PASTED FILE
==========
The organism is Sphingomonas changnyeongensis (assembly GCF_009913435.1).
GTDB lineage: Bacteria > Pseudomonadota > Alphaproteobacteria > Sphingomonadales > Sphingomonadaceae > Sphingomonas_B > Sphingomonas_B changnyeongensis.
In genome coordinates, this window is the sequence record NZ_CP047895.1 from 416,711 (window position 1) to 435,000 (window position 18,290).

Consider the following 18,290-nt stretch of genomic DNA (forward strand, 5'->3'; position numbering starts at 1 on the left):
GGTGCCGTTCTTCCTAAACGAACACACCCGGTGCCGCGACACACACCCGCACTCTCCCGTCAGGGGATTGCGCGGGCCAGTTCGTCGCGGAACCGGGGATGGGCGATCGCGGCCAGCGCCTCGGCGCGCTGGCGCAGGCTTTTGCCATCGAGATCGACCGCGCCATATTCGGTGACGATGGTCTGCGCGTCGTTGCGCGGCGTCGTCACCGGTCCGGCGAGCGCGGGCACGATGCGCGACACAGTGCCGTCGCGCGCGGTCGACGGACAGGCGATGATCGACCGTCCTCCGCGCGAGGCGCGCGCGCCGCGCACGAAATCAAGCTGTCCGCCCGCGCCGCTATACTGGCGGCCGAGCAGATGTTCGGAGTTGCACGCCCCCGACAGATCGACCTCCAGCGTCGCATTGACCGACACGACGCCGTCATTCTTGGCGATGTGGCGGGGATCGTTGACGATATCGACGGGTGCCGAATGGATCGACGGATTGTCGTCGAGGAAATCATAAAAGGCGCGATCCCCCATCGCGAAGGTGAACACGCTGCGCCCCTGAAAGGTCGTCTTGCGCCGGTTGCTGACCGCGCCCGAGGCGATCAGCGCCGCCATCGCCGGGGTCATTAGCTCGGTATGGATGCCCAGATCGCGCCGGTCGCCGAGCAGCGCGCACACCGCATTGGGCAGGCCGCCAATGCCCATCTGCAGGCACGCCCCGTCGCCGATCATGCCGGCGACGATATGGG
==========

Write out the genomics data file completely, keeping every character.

The organism is Sphingomonas changnyeongensis (assembly GCF_009913435.1).
GTDB lineage: Bacteria > Pseudomonadota > Alphaproteobacteria > Sphingomonadales > Sphingomonadaceae > Sphingomonas_B > Sphingomonas_B changnyeongensis.
In genome coordinates, this window is the sequence record NZ_CP047895.1 from 416,711 (window position 1) to 435,000 (window position 18,290).

Consider the following 18,290-nt stretch of genomic DNA (forward strand, 5'->3'; position numbering starts at 1 on the left):
GGTGCCGTTCTTCCTAAACGAACACACCCGGTGCCGCGACACACACCCGCACTCTCCCGTCAGGGGATTGCGCGGGCCAGTTCGTCGCGGAACCGGGGATGGGCGATCGCGGCCAGCGCCTCGGCGCGCTGGCGCAGGCTTTTGCCATCGAGATCGACCGCGCCATATTCGGTGACGATGGTCTGCGCGTCGTTGCGCGGCGTCGTCACCGGTCCGGCGAGCGCGGGCACGATGCGCGACACAGTGCCGTCGCGCGCGGTCGACGGACAGGCGATGATCGACCGTCCTCCGCGCGAGGCGCGCGCGCCGCGCACGAAATCAAGCTGTCCGCCCGCGCCGCTATACTGGCGGCCGAGCAGATGTTCGGAGTTGCACGCCCCCGACAGATCGACCTCCAGCGTCGCATTGACCGACACGACGCCGTCATTCTTGGCGATGTGGCGGGGATCGTTGACGATATCGACGGGTGCCGAATGGATCGACGGATTGTCGTCGAGGAAATCATAAAAGGCGCGATCCCCCATCGCGAAGGTGAACACGCTGCGCCCCTGAAAGGTCGTCTTGCGCCGGTTGCTGACCGCGCCCGAGGCGATCAGCGCCGCCATCGCCGGGGTCATTAGCTCGGTATGGATGCCCAGATCGCGCCGGTCGCCGAGCAGCGCGCACACCGCATTGGGCAGGCCGCCAATGCCCATCTGCAGGCACGCCCCGTCGCCGATCATGCCGGCGACGATATGGG